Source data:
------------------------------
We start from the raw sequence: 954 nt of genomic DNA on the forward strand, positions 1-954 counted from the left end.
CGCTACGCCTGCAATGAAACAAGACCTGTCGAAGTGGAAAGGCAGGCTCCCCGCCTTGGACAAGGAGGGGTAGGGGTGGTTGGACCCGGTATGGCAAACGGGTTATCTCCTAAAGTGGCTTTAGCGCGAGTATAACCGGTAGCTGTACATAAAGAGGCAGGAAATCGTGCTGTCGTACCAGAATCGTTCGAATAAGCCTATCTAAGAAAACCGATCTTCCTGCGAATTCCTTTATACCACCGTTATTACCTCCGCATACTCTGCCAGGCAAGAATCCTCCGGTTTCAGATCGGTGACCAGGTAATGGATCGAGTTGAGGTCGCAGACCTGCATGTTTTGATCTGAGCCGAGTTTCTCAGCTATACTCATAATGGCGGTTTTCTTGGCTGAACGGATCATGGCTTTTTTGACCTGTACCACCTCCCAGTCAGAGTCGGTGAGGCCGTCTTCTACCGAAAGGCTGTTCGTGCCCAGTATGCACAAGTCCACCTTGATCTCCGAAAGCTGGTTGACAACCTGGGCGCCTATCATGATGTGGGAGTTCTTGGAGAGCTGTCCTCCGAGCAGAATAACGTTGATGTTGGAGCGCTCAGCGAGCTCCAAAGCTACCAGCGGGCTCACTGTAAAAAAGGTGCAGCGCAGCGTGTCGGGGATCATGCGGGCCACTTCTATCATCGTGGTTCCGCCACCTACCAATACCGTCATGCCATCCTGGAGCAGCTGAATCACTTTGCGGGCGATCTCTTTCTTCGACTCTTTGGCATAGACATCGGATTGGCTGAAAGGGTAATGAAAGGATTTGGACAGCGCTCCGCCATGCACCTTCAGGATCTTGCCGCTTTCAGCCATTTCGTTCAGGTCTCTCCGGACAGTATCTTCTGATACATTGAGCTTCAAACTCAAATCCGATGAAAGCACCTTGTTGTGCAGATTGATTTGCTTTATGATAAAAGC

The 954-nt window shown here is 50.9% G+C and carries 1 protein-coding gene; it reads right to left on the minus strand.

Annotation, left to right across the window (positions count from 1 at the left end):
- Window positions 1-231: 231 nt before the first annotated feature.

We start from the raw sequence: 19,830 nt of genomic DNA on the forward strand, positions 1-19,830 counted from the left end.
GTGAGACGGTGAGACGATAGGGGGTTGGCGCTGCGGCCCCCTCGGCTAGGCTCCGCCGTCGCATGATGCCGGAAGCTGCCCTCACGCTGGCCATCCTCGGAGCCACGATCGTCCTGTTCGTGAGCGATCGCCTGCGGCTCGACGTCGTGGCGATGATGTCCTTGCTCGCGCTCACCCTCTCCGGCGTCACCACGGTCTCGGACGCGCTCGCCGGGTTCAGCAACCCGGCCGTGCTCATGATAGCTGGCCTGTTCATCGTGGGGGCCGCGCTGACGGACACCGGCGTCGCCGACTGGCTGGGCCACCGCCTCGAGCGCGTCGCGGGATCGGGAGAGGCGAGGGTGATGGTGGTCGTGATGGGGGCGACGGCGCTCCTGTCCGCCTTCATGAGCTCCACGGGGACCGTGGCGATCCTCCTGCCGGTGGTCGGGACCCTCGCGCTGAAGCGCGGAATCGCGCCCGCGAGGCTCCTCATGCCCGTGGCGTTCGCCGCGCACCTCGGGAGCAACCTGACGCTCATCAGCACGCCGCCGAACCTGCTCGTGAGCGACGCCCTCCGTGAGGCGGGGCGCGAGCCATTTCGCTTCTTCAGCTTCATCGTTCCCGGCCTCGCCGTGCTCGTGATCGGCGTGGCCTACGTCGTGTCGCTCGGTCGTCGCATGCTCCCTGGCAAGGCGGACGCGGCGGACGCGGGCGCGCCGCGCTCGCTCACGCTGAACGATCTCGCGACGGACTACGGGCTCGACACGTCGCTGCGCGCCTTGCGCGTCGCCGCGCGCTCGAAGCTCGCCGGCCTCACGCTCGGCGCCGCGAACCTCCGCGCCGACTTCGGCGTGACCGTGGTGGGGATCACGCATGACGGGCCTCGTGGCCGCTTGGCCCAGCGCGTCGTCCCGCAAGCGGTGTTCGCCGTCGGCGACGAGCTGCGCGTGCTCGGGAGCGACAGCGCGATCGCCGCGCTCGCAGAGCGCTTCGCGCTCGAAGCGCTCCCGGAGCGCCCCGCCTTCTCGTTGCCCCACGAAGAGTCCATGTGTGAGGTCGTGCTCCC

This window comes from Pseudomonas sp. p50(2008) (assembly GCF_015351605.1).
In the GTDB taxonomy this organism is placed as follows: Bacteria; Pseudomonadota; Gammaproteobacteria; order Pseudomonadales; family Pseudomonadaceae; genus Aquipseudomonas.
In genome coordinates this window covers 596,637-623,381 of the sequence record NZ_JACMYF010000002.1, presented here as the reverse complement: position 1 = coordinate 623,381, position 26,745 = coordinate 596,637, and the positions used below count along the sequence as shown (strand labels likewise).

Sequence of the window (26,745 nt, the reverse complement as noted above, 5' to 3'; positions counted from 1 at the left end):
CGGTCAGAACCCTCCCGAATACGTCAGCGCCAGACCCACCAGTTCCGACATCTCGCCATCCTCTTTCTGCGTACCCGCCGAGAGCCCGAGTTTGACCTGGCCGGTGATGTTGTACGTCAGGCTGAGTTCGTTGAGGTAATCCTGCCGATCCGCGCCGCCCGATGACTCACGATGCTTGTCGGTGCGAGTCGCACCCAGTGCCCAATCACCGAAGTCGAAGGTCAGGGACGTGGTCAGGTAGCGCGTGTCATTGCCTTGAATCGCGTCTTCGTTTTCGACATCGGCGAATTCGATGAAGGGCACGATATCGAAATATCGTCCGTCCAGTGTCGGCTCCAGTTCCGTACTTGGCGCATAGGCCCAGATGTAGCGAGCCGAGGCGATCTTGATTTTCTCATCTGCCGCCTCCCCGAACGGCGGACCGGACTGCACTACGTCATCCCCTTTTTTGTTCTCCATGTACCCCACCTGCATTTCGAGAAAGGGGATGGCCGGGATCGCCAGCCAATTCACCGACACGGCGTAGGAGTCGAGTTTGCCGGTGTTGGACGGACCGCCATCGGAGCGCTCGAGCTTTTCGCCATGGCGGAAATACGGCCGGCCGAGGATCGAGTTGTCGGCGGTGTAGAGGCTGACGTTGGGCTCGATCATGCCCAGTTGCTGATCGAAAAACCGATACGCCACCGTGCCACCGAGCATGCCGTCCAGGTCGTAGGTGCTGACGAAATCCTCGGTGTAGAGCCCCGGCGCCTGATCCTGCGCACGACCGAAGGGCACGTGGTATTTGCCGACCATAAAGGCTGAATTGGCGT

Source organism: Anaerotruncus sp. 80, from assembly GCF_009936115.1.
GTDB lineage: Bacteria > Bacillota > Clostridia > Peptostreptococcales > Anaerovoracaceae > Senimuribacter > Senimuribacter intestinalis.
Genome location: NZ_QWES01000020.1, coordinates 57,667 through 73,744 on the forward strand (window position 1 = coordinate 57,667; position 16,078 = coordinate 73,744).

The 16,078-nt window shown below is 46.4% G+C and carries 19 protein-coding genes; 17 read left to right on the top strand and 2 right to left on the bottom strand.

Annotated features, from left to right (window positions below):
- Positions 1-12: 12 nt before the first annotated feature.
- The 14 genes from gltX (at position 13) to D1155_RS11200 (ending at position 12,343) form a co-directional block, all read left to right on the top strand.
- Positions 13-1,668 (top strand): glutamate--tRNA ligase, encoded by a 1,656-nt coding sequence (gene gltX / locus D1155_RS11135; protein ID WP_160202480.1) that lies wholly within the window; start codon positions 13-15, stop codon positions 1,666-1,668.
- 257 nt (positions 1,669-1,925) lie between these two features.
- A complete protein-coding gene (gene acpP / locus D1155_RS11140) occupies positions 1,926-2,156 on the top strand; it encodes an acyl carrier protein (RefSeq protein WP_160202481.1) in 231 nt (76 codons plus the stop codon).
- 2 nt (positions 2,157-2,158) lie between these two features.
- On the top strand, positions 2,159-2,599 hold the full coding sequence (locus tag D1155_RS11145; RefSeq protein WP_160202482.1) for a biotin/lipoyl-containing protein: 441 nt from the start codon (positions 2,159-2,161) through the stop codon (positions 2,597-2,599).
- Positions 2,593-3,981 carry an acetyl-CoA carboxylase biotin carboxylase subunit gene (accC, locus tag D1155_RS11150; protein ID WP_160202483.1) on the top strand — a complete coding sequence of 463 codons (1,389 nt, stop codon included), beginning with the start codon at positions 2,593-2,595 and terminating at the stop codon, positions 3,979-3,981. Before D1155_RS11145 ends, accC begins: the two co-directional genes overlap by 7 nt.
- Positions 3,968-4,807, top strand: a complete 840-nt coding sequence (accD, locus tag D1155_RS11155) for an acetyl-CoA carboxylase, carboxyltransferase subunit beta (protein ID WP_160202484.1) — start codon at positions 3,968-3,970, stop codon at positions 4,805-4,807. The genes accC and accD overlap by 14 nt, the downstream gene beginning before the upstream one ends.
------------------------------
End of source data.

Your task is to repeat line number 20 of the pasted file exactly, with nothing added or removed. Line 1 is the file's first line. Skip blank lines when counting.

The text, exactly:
- Positions 13-1,668 (top strand): glutamate--tRNA ligase, encoded by a 1,656-nt coding sequence (gene gltX / locus D1155_RS11135; protein ID WP_160202480.1) that lies wholly within the window; start codon positions 13-15, stop codon positions 1,666-1,668.